Therapy with Infants outlines a form of psychotherapy aimed at infants and young children who have experienced traumatic events before the age of three. With inspiration from French therapists, the specific method was developed by the book’s authors, Inger Thormann and Inger Poulsen, who discuss here the origins and key themes of the work. Both are experienced therapists who have practiced in private and public settings for more than twenty years.
Therapeutic work with children, young people and their families in private practice can be complex and challenging while differing significantly from therapeutic work in other contexts, such as education or CAMHS.
My book The Psychomatrix began with just a shadow of an idea that had haunted me for many years.
I always think it is fascinating to discover what makes a particular author write about a particular subject, whether that individual has a predilection for fiction or non-fiction. It is all a part of one’s central curiosity as a psychoanalytic psychotherapist, I dare say, to want to discover “what makes an individual tick”. We analysts function in many ways rather like detectives – detectives with empathy (hopefully)! And so you may wonder what led me to write a book about the Oedipus complex, and its relationship with attachment theory. So I will tell you the story.
According to Plato, in Greek mythology humans originally had four arms, four legs, and a head with two faces. Fearful that such humans would become too powerful for the gods to control, Zeus split humans into two halves, each with two arms and two legs and one face.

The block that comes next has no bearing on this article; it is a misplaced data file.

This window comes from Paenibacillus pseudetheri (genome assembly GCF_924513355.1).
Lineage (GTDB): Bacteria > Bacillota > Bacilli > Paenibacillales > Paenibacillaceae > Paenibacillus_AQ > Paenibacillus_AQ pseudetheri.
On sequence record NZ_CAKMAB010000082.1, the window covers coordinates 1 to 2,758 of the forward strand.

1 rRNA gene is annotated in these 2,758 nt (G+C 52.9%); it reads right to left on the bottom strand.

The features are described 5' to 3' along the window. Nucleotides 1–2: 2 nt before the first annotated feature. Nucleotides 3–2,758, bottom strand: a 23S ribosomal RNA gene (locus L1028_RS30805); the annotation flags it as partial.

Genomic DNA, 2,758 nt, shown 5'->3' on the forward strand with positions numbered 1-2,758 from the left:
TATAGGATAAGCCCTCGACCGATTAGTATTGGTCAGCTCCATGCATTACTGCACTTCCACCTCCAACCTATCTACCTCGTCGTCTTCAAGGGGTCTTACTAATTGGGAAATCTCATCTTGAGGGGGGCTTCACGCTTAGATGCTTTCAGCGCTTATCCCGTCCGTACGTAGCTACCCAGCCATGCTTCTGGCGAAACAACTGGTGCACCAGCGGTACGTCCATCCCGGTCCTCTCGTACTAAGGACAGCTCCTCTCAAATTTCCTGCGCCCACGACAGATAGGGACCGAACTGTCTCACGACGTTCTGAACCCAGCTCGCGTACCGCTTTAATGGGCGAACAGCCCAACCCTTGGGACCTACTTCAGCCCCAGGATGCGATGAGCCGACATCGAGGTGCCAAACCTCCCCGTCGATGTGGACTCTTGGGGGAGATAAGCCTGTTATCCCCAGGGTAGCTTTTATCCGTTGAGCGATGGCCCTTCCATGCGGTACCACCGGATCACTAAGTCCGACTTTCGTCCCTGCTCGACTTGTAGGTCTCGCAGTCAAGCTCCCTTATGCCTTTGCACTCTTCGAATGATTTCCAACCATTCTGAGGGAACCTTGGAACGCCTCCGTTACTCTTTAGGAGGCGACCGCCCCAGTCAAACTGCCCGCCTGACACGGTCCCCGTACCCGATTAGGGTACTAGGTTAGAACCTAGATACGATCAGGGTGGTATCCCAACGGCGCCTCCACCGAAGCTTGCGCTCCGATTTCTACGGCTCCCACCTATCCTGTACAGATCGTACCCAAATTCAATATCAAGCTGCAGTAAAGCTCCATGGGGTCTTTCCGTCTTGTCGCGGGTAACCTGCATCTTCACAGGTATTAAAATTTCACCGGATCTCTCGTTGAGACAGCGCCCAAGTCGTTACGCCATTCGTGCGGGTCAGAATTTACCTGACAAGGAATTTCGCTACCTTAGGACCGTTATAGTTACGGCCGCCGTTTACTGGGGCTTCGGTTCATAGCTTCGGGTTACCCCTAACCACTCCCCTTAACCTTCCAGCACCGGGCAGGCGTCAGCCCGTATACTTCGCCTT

In modern culture love has a prominent position. Television dramas, songs and novels as well as popular magazines all focus on love in its many forms. Is love the answer to suffering? Sigmund Freud noted the importance of love in the healing of the human psyche and his concerns around the erotic nature of love distanced this relationship with his patients.
Why should we study killing? One might just as readily ask, Why study sex? The two questions have much in common. Every society has a blind spot, an area into which it has great difficulty looking. Today that blind spot is killing. A century ago it was sex.
Part of the reason for our lack of knowledge in this area is that combat is, like sex, laden with a baggage of expectations and myths. In the same way that we did not understand what was occurring in the bedroom, we have not understood what was occurring on the battlefield. Our ignorance of the destructive act matched that of the procreative act.